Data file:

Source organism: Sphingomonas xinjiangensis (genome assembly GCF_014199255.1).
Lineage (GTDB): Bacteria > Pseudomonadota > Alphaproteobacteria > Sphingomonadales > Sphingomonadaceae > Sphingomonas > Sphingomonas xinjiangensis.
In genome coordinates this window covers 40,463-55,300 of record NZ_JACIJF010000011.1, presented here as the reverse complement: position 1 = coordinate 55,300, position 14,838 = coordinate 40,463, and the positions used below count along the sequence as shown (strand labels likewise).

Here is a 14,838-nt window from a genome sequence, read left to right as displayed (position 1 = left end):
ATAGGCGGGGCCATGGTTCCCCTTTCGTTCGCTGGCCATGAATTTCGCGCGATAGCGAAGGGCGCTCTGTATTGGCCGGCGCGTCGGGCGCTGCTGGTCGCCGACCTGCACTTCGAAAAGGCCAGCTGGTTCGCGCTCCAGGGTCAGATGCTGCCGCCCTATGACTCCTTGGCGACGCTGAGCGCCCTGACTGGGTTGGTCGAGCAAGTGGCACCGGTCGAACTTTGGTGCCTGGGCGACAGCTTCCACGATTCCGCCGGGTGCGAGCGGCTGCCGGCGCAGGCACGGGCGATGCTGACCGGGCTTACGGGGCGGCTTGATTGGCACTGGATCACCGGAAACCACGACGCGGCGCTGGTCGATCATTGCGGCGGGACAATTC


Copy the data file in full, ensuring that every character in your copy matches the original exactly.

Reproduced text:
Source organism: Sphingomonas xinjiangensis (genome assembly GCF_014199255.1).
Lineage (GTDB): Bacteria > Pseudomonadota > Alphaproteobacteria > Sphingomonadales > Sphingomonadaceae > Sphingomonas > Sphingomonas xinjiangensis.
In genome coordinates this window covers 40,463-55,300 of record NZ_JACIJF010000011.1, presented here as the reverse complement: position 1 = coordinate 55,300, position 14,838 = coordinate 40,463, and the positions used below count along the sequence as shown (strand labels likewise).

Here is a 14,838-nt window from a genome sequence, read left to right as displayed (position 1 = left end):
ATAGGCGGGGCCATGGTTCCCCTTTCGTTCGCTGGCCATGAATTTCGCGCGATAGCGAAGGGCGCTCTGTATTGGCCGGCGCGTCGGGCGCTGCTGGTCGCCGACCTGCACTTCGAAAAGGCCAGCTGGTTCGCGCTCCAGGGTCAGATGCTGCCGCCCTATGACTCCTTGGCGACGCTGAGCGCCCTGACTGGGTTGGTCGAGCAAGTGGCACCGGTCGAACTTTGGTGCCTGGGCGACAGCTTCCACGATTCCGCCGGGTGCGAGCGGCTGCCGGCGCAGGCACGGGCGATGCTGACCGGGCTTACGGGGCGGCTTGATTGGCACTGGATCACCGGAAACCACGACGCGGCGCTGGTCGATCATTGCGGCGGGACAATTC